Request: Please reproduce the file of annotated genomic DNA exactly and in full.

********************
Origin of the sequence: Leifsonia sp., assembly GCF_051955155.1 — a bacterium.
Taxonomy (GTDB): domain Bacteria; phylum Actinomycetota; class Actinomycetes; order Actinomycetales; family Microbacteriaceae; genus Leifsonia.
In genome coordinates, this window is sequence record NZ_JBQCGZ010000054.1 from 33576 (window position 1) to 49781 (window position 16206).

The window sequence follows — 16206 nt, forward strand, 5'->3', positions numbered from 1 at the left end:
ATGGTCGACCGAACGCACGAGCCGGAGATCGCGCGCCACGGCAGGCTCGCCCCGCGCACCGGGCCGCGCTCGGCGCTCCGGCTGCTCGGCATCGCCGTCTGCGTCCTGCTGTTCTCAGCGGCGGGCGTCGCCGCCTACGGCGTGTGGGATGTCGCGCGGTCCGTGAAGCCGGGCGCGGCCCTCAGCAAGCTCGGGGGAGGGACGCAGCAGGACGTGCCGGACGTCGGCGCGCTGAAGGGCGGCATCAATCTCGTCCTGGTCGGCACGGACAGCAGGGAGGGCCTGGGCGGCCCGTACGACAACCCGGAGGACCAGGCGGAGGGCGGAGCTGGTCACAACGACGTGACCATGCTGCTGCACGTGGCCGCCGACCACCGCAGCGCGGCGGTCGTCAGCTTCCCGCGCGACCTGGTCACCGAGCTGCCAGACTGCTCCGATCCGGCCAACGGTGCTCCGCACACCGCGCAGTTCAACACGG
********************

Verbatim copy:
Origin of the sequence: Leifsonia sp., assembly GCF_051955155.1 — a bacterium.
Taxonomy (GTDB): domain Bacteria; phylum Actinomycetota; class Actinomycetes; order Actinomycetales; family Microbacteriaceae; genus Leifsonia.
In genome coordinates, this window is sequence record NZ_JBQCGZ010000054.1 from 33576 (window position 1) to 49781 (window position 16206).

The window sequence follows — 16206 nt, forward strand, 5'->3', positions numbered from 1 at the left end:
ATGGTCGACCGAACGCACGAGCCGGAGATCGCGCGCCACGGCAGGCTCGCCCCGCGCACCGGGCCGCGCTCGGCGCTCCGGCTGCTCGGCATCGCCGTCTGCGTCCTGCTGTTCTCAGCGGCGGGCGTCGCCGCCTACGGCGTGTGGGATGTCGCGCGGTCCGTGAAGCCGGGCGCGGCCCTCAGCAAGCTCGGGGGAGGGACGCAGCAGGACGTGCCGGACGTCGGCGCGCTGAAGGGCGGCATCAATCTCGTCCTGGTCGGCACGGACAGCAGGGAGGGCCTGGGCGGCCCGTACGACAACCCGGAGGACCAGGCGGAGGGCGGAGCTGGTCACAACGACGTGACCATGCTGCTGCACGTGGCCGCCGACCACCGCAGCGCGGCGGTCGTCAGCTTCCCGCGCGACCTGGTCACCGAGCTGCCAGACTGCTCCGATCCGGCCAACGGTGCTCCGCACACCGCGCAGTTCAACACGG